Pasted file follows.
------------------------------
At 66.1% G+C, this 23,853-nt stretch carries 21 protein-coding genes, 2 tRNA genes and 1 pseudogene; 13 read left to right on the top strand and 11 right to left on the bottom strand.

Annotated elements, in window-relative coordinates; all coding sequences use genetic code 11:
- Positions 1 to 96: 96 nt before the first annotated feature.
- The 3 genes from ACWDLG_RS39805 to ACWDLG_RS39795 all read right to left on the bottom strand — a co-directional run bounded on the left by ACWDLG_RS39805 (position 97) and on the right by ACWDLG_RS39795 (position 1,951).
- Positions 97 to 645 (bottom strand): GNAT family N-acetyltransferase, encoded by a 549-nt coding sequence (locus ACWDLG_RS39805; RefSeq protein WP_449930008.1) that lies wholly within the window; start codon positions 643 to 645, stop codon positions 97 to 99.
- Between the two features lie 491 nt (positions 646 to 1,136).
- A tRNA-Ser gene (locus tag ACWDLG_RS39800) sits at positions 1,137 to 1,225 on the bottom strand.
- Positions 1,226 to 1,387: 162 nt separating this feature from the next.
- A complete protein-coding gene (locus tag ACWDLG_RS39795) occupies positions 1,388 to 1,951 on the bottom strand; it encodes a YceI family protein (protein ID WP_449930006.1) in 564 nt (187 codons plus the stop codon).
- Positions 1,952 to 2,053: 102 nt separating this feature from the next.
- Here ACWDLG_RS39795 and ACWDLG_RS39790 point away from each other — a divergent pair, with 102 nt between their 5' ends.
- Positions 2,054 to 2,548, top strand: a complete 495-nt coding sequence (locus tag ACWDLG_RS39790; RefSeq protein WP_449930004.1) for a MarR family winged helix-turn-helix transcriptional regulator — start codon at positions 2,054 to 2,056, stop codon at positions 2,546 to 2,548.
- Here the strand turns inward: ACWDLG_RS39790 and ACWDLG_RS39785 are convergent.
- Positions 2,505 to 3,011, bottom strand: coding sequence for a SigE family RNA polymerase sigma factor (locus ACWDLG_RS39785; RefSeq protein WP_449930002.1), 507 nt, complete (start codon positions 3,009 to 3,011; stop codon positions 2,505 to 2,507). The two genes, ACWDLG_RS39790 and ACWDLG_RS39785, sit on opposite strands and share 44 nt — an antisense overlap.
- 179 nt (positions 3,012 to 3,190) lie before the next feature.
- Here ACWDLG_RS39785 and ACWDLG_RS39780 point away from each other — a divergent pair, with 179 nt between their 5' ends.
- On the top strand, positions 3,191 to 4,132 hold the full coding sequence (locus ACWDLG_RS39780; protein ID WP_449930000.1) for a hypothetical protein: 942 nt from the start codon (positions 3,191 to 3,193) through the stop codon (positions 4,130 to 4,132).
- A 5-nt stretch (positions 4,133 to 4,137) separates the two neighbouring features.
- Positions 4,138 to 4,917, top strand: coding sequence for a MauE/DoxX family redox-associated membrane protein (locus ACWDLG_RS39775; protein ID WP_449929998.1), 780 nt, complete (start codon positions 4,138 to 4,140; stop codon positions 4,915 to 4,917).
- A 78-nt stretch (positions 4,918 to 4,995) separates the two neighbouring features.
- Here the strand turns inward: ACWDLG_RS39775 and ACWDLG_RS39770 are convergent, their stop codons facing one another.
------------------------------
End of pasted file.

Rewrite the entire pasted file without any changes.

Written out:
At 66.1% G+C, this 23,853-nt stretch carries 21 protein-coding genes, 2 tRNA genes and 1 pseudogene; 13 read left to right on the top strand and 11 right to left on the bottom strand.

Annotated elements, in window-relative coordinates; all coding sequences use genetic code 11:
- Positions 1 to 96: 96 nt before the first annotated feature.
- The 3 genes from ACWDLG_RS39805 to ACWDLG_RS39795 all read right to left on the bottom strand — a co-directional run bounded on the left by ACWDLG_RS39805 (position 97) and on the right by ACWDLG_RS39795 (position 1,951).
- Positions 97 to 645 (bottom strand): GNAT family N-acetyltransferase, encoded by a 549-nt coding sequence (locus ACWDLG_RS39805; RefSeq protein WP_449930008.1) that lies wholly within the window; start codon positions 643 to 645, stop codon positions 97 to 99.
- Between the two features lie 491 nt (positions 646 to 1,136).
- A tRNA-Ser gene (locus tag ACWDLG_RS39800) sits at positions 1,137 to 1,225 on the bottom strand.
- Positions 1,226 to 1,387: 162 nt separating this feature from the next.
- A complete protein-coding gene (locus tag ACWDLG_RS39795) occupies positions 1,388 to 1,951 on the bottom strand; it encodes a YceI family protein (protein ID WP_449930006.1) in 564 nt (187 codons plus the stop codon).
- Positions 1,952 to 2,053: 102 nt separating this feature from the next.
- Here ACWDLG_RS39795 and ACWDLG_RS39790 point away from each other — a divergent pair, with 102 nt between their 5' ends.
- Positions 2,054 to 2,548, top strand: a complete 495-nt coding sequence (locus tag ACWDLG_RS39790; RefSeq protein WP_449930004.1) for a MarR family winged helix-turn-helix transcriptional regulator — start codon at positions 2,054 to 2,056, stop codon at positions 2,546 to 2,548.
- Here the strand turns inward: ACWDLG_RS39790 and ACWDLG_RS39785 are convergent.
- Positions 2,505 to 3,011, bottom strand: coding sequence for a SigE family RNA polymerase sigma factor (locus ACWDLG_RS39785; RefSeq protein WP_449930002.1), 507 nt, complete (start codon positions 3,009 to 3,011; stop codon positions 2,505 to 2,507). The two genes, ACWDLG_RS39790 and ACWDLG_RS39785, sit on opposite strands and share 44 nt — an antisense overlap.
- 179 nt (positions 3,012 to 3,190) lie before the next feature.
- Here ACWDLG_RS39785 and ACWDLG_RS39780 point away from each other — a divergent pair, with 179 nt between their 5' ends.
- On the top strand, positions 3,191 to 4,132 hold the full coding sequence (locus ACWDLG_RS39780; protein ID WP_449930000.1) for a hypothetical protein: 942 nt from the start codon (positions 3,191 to 3,193) through the stop codon (positions 4,130 to 4,132).
- A 5-nt stretch (positions 4,133 to 4,137) separates the two neighbouring features.
- Positions 4,138 to 4,917, top strand: coding sequence for a MauE/DoxX family redox-associated membrane protein (locus ACWDLG_RS39775; protein ID WP_449929998.1), 780 nt, complete (start codon positions 4,138 to 4,140; stop codon positions 4,915 to 4,917).
- A 78-nt stretch (positions 4,918 to 4,995) separates the two neighbouring features.
- Here the strand turns inward: ACWDLG_RS39775 and ACWDLG_RS39770 are convergent, their stop codons facing one another.